Transgenic mice and analysis of B-cell tolerance

Annu Rev Immunol. 1992;10:489-518. doi: 10.1146/annurev.iy.10.040192.002421.

Abstract

Understanding the mechanism of immunological tolerance to self-antigens remains a fundamental problem in immunology. Transgenic mice carrying rearranged antigen-receptor genes have provided a window into the events involved in this process, by allowing the development and fate of antigen-specific lymphocytes to be followed in vivo. In the B-cell lineage, as in T cells, self-reactive cells have been found to undergo several distinct fates in vivo: they can be physically eliminated, functionally inactivated, or they can persist unchanged or become activated. As discussed in this review, direct visualization of the fate of self-reactive cells resolves one of the key issues in tolerance. Achieving a precise understanding of the cellular and molecular events leading to lymphocyte deletion, anergy, or activation nevertheless remains a challenge for the future.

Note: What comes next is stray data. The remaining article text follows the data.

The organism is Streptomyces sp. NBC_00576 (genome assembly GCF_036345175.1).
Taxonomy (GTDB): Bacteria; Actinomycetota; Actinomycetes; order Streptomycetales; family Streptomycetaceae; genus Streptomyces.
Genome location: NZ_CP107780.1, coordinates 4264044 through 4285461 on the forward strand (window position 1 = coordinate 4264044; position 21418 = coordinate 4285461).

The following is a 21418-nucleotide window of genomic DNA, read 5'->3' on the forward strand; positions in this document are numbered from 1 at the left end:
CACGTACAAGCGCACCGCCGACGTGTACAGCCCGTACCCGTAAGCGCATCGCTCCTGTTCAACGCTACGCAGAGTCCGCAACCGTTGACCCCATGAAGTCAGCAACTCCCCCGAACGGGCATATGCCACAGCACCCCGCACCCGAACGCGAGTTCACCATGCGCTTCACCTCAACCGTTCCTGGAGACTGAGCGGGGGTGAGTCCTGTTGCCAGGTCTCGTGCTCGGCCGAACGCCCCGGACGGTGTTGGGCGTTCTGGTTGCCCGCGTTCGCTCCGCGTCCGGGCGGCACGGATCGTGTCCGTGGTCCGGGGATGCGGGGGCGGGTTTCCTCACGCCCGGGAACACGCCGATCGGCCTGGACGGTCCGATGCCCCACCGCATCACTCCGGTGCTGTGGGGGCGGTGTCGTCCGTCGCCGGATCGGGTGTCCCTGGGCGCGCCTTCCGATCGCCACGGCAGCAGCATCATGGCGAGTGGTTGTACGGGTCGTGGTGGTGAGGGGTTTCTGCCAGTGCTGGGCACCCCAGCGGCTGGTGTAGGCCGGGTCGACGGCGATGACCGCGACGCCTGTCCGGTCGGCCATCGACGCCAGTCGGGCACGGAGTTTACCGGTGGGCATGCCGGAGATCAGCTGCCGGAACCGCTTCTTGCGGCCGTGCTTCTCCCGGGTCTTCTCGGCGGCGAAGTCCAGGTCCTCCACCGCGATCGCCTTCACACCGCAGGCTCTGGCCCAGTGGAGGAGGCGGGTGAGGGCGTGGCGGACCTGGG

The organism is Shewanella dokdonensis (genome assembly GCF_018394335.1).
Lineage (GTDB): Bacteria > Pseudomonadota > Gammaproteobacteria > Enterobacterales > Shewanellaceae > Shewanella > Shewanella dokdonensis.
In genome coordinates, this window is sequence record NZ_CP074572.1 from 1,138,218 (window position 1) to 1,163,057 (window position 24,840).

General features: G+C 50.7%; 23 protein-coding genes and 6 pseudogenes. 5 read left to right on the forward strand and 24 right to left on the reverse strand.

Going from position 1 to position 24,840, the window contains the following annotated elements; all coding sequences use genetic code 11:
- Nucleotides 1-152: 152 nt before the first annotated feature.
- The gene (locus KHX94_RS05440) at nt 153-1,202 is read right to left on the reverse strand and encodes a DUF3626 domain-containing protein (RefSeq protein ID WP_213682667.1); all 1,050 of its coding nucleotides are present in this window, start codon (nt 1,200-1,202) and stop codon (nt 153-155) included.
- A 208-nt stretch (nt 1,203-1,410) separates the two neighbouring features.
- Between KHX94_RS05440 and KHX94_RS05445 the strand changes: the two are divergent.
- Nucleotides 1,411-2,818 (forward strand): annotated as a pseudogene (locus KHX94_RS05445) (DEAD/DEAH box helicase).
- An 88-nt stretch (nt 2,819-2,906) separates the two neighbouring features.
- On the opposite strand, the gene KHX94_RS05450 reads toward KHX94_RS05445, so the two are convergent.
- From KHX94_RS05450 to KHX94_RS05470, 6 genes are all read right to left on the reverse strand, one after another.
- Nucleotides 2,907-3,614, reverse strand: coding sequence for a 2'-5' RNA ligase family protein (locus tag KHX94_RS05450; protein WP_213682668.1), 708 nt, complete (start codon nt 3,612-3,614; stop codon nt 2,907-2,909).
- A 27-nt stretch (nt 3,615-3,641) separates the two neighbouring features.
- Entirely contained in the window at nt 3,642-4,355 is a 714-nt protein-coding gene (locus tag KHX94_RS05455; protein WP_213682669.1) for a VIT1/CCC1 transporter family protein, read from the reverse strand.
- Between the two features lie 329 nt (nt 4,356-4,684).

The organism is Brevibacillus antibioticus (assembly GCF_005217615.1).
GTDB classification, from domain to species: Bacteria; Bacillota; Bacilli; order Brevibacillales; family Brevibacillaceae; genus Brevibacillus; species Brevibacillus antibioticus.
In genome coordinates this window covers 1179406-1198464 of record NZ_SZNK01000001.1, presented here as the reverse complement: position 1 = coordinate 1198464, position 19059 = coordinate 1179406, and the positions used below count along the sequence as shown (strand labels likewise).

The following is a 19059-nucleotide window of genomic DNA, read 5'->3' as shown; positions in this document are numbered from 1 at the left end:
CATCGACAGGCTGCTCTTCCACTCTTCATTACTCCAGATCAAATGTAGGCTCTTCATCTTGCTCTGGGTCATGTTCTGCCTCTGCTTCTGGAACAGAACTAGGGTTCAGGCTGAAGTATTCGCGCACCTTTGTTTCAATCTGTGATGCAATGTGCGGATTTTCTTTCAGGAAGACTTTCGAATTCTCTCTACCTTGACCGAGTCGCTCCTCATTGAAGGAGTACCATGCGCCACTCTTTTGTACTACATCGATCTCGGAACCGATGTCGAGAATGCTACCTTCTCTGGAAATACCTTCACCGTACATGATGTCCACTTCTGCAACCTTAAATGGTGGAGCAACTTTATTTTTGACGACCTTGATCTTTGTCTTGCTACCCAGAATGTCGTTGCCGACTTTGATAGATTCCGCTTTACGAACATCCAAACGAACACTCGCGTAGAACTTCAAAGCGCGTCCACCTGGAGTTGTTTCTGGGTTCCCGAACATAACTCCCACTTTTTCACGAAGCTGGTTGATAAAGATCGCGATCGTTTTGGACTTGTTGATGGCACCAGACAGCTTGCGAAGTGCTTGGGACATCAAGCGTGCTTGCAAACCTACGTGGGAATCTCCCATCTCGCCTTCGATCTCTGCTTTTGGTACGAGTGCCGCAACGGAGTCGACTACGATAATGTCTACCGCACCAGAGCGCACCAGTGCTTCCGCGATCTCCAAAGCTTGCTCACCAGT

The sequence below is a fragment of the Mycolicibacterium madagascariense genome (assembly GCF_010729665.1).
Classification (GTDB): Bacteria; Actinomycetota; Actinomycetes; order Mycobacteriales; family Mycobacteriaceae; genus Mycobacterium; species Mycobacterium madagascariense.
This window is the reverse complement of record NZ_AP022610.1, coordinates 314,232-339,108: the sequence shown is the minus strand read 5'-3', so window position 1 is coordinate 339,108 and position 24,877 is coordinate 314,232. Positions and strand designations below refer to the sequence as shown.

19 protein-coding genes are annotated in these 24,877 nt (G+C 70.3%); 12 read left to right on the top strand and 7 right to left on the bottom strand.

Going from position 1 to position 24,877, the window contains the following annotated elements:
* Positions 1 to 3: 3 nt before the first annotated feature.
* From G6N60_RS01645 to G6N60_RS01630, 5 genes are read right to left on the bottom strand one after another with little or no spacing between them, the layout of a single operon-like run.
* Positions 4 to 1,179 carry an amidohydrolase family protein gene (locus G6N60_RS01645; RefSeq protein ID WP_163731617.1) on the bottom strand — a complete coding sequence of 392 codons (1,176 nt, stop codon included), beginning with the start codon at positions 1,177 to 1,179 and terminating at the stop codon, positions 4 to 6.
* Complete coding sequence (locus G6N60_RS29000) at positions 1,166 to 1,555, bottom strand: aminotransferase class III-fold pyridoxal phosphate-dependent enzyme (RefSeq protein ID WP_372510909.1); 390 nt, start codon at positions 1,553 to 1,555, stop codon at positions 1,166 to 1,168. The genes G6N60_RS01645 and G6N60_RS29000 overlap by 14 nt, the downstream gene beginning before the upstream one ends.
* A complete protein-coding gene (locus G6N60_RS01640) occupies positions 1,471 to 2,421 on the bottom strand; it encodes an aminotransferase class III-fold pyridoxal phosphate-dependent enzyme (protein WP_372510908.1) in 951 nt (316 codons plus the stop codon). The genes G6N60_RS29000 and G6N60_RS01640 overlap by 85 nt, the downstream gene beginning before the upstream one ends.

Publication types

  • Review

MeSH terms

  • Animals
  • Autoimmunity
  • B-Lymphocytes / cytology
  • B-Lymphocytes / immunology*
  • Cell Differentiation
  • Immune Tolerance*
  • Mice
  • Mice, Transgenic
  • Receptors, Antigen, B-Cell

Substances

  • Receptors, Antigen, B-Cell